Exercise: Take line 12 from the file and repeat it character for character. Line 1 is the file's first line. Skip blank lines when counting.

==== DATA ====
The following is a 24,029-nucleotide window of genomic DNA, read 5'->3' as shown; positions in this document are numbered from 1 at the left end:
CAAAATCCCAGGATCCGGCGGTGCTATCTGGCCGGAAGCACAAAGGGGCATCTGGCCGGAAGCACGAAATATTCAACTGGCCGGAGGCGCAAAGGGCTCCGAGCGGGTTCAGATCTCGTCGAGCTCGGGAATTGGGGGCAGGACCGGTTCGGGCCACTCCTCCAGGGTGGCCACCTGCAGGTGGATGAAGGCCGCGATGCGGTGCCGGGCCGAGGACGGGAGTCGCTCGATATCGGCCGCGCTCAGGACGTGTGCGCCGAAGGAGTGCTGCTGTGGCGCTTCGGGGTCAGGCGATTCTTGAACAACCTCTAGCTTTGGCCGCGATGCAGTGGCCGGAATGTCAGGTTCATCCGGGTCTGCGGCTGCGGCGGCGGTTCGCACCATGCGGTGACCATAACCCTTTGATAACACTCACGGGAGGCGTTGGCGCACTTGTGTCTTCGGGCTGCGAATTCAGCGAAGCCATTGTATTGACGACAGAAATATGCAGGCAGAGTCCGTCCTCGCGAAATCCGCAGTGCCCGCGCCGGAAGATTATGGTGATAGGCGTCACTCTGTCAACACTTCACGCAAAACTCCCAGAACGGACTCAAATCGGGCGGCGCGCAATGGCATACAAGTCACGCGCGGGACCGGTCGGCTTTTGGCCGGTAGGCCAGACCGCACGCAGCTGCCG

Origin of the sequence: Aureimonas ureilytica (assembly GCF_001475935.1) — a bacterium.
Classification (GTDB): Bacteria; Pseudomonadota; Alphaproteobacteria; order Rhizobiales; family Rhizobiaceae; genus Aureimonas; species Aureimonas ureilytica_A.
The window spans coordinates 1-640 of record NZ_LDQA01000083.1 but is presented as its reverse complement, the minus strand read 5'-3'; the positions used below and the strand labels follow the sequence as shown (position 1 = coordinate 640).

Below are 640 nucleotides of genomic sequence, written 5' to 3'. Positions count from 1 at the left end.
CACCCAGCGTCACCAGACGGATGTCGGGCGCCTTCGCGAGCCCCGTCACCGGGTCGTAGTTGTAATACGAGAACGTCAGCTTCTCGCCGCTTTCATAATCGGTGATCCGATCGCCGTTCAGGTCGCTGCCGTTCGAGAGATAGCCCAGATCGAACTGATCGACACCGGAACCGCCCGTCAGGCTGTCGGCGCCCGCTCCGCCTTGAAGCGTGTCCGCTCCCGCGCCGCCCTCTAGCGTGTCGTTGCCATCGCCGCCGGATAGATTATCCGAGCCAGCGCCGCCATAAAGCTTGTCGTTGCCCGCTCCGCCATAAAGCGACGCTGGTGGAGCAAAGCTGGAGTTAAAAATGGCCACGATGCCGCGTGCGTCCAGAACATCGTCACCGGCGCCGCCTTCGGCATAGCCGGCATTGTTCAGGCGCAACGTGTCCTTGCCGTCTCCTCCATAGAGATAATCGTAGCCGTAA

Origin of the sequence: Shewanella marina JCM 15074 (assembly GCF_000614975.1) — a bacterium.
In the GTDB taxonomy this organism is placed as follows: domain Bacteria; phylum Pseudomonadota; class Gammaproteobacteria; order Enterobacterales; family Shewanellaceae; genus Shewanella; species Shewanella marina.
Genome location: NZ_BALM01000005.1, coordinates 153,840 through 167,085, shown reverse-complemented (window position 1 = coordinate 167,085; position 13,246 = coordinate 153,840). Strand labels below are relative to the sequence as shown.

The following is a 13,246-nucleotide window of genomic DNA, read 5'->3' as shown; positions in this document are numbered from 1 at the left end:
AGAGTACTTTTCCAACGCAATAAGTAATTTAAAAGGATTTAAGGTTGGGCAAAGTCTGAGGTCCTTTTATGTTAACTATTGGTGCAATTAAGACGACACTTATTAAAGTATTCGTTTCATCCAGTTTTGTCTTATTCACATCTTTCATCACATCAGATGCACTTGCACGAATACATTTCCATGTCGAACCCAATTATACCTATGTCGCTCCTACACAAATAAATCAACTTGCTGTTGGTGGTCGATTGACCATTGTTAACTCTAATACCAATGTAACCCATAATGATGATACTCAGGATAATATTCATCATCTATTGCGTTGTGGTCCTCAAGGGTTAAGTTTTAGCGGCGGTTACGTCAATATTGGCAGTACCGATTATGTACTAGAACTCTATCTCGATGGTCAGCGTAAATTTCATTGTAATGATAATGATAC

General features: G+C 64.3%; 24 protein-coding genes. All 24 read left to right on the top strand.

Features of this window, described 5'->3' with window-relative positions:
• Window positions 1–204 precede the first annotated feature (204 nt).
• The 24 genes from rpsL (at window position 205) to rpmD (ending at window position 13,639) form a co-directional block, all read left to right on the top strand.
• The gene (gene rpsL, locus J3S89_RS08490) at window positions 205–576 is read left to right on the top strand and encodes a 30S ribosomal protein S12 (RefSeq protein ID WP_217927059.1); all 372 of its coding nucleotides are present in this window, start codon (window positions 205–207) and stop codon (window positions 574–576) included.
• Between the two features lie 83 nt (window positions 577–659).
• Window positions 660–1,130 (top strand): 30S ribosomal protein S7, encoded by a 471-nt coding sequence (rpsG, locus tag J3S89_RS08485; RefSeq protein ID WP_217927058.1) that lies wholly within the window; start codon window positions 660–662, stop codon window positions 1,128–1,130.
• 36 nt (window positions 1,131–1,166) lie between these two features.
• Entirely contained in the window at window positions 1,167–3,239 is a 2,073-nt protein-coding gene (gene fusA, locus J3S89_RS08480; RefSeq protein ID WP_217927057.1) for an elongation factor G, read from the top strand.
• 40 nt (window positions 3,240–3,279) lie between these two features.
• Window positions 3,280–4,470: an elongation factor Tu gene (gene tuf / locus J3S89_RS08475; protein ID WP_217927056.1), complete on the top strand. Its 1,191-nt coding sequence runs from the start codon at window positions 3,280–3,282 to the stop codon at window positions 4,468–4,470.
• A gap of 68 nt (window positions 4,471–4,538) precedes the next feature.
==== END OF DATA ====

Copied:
AGAGTACTTTTCCAACGCAATAAGTAATTTAAAAGGATTTAAGGTTGGGCAAAGTCTGAGGTCCTTTTATGTTAACTATTGGTGCAATTAAGACGACACTTATTAAAGTATTCGTTTCATCCAGTTTTGTCTTATTCACATCTTTCATCACATCAGATGCACTTGCACGAATACATTTCCATGTCGAACCCAATTATACCTATGTCGCTCCTACACAAATAAATCAACTTGCTGTTGGTGGTCGATTGACCATTGTTAACTCTAATACCAATGTAACCCATAATGATGATACTCAGGATAATATTCATCATCTATTGCGTTGTGGTCCTCAAGGGTTAAGTTTTAGCGGCGGTTACGTCAATATTGGCAGTACCGATTATGTACTAGAACTCTATCTCGATGGTCAGCGTAAATTTCATTGTAATGATAATGATAC